• Unfortunately, none of those eight stores had the kind of individual brand recognition and market penetration that would have helped to make them a national brand, regardless of how much money was invested in the effort. It was just too soon and too expensive to create a single, national brand.
Sterling Jewelers became a wholly-owned subsidiary of UK-based Signet Jewelers in 1987. (I will continue to use “Signet Jewelers”, even though it was Ratners Group at the time. How it became Signet is a great story.)
In 1990, Sterling bought Kay Jewelers, a 250-store chain that was concentrated primarily in the northeast United States.
Signet maintained a mostly hands-off approach to running Sterling Jewelers. They were more interested in the profits that were being generated by their US operation than they were in trying to fix something that wasn’t broken.
By 1991, Sterling Jewelers had become a very successful mid-market jewelry retailer – selling jewelry valued at $100 to $10,000 – with stores in malls throughout most of the US.
That same year, Signet would be preoccupied with their own disaster at home in the UK – the Ratner effect that I referenced above.
Aggressive promotional pricing, easy credit and rival-store acquisitions had helped Sterling grow.
Another important factor in Sterling’s growth was their real estate division; they were experts at negotiating the best leases for the highest visibility, and highest foot-traffic locations with the fastest-growing malls and mall developers in the country.
Like they say in the real estate business, “Location, location, location.”
Future growth, however, was not going to come through lease deals, product pricing, credit, and acquisitions, alone. The need for a national presence, a national brand, like Zales, had become a necessity.
Sterling had flirted with the idea of re-branding all of their stores as Sterling Jewelers, but the downside was just too great – store conversion costs and reputational damage to regional brands which could result in a tremendous loss of revenue, plus the need to drastically expand advertising expenditures in order to market a new brand, put that idea on hold. Sterling was not going to spend money to lose money.
Up to that point, Sterling brands relied on radio advertising – lots and lots of radio advertising, direct mail for catalogs and seasonal promotions, and tagging diamond-specific print ads from the Diamond Trading Council (DeBeers).
Sterling Jewelers had never done a TV spot.
I was hired by Stern Advertising in 1991. I was reunited with my friend and writing partner of many years, Mark Thompson.
Stern Advertising was a decades-old, retail-advertising agency headquartered in Cleveland, Ohio.
The driving force behind Stern Advertising was William J. “Bill” Stern, a charismatic, very creative, and sometimes brilliant marketer.
He left behind a successful, big ad agency career in New York to come back home and take over the agency that his father had founded.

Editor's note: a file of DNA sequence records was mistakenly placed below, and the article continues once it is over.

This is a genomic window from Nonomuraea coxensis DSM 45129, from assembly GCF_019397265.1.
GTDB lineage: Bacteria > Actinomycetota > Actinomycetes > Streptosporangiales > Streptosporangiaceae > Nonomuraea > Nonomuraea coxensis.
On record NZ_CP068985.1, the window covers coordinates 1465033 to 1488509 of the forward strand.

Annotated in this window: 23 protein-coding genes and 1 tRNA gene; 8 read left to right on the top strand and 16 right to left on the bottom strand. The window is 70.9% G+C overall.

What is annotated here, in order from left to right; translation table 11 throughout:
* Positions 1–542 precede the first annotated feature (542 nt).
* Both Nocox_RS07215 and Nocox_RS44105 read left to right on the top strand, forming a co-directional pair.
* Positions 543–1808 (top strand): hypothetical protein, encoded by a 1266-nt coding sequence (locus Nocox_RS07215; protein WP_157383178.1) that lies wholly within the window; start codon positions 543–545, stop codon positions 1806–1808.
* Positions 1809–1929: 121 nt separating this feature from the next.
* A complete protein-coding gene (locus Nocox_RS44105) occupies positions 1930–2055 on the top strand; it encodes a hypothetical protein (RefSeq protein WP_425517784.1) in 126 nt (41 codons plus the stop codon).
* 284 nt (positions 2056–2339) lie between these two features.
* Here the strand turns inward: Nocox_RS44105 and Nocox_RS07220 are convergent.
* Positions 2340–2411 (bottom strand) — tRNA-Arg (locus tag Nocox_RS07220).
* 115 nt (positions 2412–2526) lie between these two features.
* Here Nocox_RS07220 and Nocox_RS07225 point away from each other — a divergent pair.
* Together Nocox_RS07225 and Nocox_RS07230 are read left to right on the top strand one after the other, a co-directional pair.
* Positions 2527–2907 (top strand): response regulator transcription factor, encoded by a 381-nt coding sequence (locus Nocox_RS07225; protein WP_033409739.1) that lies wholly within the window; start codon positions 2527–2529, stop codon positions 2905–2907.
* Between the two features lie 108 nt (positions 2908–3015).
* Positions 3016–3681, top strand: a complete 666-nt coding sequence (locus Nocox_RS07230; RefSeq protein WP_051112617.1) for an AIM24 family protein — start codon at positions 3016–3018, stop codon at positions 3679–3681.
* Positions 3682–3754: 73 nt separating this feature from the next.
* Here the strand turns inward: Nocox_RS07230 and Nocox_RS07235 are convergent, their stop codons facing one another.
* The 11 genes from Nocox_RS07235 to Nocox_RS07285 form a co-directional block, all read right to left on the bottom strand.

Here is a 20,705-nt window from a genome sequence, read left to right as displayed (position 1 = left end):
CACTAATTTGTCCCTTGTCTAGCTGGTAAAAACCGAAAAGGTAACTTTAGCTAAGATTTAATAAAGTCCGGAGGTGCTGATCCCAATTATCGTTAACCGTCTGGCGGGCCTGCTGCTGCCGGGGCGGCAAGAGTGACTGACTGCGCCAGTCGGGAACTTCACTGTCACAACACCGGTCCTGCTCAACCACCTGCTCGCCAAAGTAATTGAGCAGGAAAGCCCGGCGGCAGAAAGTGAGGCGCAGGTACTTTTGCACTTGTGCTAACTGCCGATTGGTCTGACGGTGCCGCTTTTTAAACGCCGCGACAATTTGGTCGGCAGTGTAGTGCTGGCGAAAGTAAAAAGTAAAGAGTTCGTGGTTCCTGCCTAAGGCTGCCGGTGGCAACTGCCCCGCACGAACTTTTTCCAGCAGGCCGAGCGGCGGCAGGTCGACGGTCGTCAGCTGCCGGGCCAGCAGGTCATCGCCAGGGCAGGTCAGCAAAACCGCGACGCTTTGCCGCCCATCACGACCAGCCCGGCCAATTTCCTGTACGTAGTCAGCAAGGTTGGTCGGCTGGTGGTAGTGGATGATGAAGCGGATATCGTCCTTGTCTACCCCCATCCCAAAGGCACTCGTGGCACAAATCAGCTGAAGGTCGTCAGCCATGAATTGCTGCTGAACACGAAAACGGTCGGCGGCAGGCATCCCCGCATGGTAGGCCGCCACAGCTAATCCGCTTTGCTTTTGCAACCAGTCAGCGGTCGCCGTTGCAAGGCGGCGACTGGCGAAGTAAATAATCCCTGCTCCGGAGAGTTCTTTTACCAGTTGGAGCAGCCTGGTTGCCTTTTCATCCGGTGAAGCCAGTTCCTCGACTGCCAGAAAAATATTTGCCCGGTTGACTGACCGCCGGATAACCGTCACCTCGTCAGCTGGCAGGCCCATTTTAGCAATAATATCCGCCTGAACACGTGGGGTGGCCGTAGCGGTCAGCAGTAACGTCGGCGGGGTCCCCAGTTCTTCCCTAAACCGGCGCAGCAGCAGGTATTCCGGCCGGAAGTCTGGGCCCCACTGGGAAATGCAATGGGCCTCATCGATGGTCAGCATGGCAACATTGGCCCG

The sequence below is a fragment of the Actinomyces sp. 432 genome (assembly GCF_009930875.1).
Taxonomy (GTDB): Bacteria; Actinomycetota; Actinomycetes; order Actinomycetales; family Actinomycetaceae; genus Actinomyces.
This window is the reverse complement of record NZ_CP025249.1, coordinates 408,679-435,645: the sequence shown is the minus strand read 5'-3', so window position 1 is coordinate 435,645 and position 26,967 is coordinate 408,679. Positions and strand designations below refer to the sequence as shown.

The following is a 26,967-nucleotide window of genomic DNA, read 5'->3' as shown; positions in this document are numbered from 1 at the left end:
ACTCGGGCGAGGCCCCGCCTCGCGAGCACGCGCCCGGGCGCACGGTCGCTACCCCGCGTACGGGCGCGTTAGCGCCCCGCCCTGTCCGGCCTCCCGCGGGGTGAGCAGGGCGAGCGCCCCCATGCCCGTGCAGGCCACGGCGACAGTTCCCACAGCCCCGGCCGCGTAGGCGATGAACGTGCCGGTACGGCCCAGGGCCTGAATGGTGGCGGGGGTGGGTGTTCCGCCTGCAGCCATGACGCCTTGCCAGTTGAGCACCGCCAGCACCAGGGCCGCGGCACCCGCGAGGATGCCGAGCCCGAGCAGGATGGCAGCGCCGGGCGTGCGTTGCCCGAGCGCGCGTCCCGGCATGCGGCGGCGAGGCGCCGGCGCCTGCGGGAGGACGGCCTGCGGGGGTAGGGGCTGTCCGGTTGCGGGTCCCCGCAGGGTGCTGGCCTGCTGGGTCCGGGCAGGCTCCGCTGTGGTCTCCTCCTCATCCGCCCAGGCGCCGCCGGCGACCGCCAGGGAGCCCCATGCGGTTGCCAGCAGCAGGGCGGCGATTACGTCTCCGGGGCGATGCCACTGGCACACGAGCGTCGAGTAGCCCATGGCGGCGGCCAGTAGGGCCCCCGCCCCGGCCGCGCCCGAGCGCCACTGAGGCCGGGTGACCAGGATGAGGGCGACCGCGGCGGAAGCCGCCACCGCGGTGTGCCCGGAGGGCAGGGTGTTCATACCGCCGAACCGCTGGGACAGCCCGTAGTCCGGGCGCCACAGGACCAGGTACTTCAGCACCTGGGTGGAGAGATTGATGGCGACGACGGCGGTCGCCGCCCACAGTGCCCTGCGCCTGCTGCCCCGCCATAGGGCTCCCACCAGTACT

Bill turned Stern Advertising into a very nimble and responsive full-service ad agency with an entrepreneurial mindset – the perfect fit for clients that didn’t want to get lost and ignored in a large agency; the kind of clients that wanted results, not a lot of talk, over-analyzing and over-thinking that would waste time and money, and paralyze decision-making.
Stern was known for creating very smart, effective and successful advertising campaigns for local, regional and national clients.
Sterling Jewelers had been a Stern client for many, many years, and Bill Stern had gained the trust of and had become personal friends with, the Chairman of the Board of Sterling Jewelers. Their friendship would turn out to be the catalyst that helped to make Kay Jewelers the number one jewelry store in America, and Signet the giant global jewelry retailer that it is today.
I was brought in to oversee the production of the campaign that would be Sterling’s first-ever TV advertising – The Man In The White Linen Suit.
The Man In The White Linen Suit was an idea suggested by Bill Stern.
Imagine a much, much earlier version of Dos Equis’ The Most Interesting Man In The World campaign and you’ll have a pretty good idea of who The Man In The White Linen Suit was supposed to be – a dashing and charming adventurer/ spokesperson.
The spokesperson has always been a well-used, effective, and even well-loved ad trope; the company personified in a recurring character who tells the company’s story – dedication to quality craftsmanship and excellence; only the finest ingredients from around the world; hand-made by master artisans – you get the idea.
I’m sure you can name lots and lots of spokespersons/characters for brands in many different product categories. They work hard, and they get results when used well.
Long before I arrived, Mark Thompson had written several scripts that would have taken the production to Africa, Australia, Belgium and Italy.
We would follow The Man In The White Linen Suit as he explored diamond and gemstone mines, haggled with diamond traders, and introduced us to the master craftsmen who create the finest gold and gemstone jewelry.